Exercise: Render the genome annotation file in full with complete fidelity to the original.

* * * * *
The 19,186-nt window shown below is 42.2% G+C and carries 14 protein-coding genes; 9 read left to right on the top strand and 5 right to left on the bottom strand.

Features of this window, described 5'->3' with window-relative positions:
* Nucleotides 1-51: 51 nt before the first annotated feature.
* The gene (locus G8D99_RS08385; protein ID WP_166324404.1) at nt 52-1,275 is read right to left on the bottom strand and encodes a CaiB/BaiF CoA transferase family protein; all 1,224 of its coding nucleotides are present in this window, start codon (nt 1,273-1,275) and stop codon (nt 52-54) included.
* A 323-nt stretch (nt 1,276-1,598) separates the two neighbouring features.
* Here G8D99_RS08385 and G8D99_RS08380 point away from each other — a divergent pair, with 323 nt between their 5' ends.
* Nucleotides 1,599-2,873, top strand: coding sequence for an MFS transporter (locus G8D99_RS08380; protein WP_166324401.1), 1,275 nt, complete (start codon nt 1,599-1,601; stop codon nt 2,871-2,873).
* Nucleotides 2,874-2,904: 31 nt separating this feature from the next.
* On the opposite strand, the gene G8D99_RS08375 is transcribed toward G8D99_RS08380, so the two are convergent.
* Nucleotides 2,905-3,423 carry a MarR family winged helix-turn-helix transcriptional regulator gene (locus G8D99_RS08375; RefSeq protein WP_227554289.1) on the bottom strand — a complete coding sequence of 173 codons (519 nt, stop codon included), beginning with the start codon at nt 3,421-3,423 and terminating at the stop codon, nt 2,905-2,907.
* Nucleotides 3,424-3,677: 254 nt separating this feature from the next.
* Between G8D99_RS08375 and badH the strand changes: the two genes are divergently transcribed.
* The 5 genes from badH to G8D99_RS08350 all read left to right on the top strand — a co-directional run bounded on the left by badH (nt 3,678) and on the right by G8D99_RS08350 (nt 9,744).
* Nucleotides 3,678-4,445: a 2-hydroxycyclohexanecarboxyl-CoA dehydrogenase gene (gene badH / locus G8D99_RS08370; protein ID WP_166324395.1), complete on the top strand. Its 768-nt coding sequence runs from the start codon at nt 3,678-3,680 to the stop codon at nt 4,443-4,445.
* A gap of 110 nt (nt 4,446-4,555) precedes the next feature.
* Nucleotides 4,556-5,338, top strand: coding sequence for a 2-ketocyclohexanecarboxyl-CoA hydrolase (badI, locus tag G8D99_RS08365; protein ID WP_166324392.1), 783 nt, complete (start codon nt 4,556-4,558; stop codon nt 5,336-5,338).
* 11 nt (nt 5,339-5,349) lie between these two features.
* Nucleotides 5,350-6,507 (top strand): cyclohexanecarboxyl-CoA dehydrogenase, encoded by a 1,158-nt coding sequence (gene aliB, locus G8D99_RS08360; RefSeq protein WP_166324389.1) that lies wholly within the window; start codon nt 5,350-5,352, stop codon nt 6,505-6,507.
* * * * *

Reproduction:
The 19,186-nt window shown below is 42.2% G+C and carries 14 protein-coding genes; 9 read left to right on the top strand and 5 right to left on the bottom strand.

Features of this window, described 5'->3' with window-relative positions:
* Nucleotides 1-51: 51 nt before the first annotated feature.
* The gene (locus G8D99_RS08385; protein ID WP_166324404.1) at nt 52-1,275 is read right to left on the bottom strand and encodes a CaiB/BaiF CoA transferase family protein; all 1,224 of its coding nucleotides are present in this window, start codon (nt 1,273-1,275) and stop codon (nt 52-54) included.
* A 323-nt stretch (nt 1,276-1,598) separates the two neighbouring features.
* Here G8D99_RS08385 and G8D99_RS08380 point away from each other — a divergent pair, with 323 nt between their 5' ends.
* Nucleotides 1,599-2,873, top strand: coding sequence for an MFS transporter (locus G8D99_RS08380; protein WP_166324401.1), 1,275 nt, complete (start codon nt 1,599-1,601; stop codon nt 2,871-2,873).
* Nucleotides 2,874-2,904: 31 nt separating this feature from the next.
* On the opposite strand, the gene G8D99_RS08375 is transcribed toward G8D99_RS08380, so the two are convergent.
* Nucleotides 2,905-3,423 carry a MarR family winged helix-turn-helix transcriptional regulator gene (locus G8D99_RS08375; RefSeq protein WP_227554289.1) on the bottom strand — a complete coding sequence of 173 codons (519 nt, stop codon included), beginning with the start codon at nt 3,421-3,423 and terminating at the stop codon, nt 2,905-2,907.
* Nucleotides 3,424-3,677: 254 nt separating this feature from the next.
* Between G8D99_RS08375 and badH the strand changes: the two genes are divergently transcribed.
* The 5 genes from badH to G8D99_RS08350 all read left to right on the top strand — a co-directional run bounded on the left by badH (nt 3,678) and on the right by G8D99_RS08350 (nt 9,744).
* Nucleotides 3,678-4,445: a 2-hydroxycyclohexanecarboxyl-CoA dehydrogenase gene (gene badH / locus G8D99_RS08370; protein ID WP_166324395.1), complete on the top strand. Its 768-nt coding sequence runs from the start codon at nt 3,678-3,680 to the stop codon at nt 4,443-4,445.
* A gap of 110 nt (nt 4,446-4,555) precedes the next feature.
* Nucleotides 4,556-5,338, top strand: coding sequence for a 2-ketocyclohexanecarboxyl-CoA hydrolase (badI, locus tag G8D99_RS08365; protein ID WP_166324392.1), 783 nt, complete (start codon nt 4,556-4,558; stop codon nt 5,336-5,338).
* 11 nt (nt 5,339-5,349) lie between these two features.
* Nucleotides 5,350-6,507 (top strand): cyclohexanecarboxyl-CoA dehydrogenase, encoded by a 1,158-nt coding sequence (gene aliB, locus G8D99_RS08360; RefSeq protein WP_166324389.1) that lies wholly within the window; start codon nt 5,350-5,352, stop codon nt 6,505-6,507.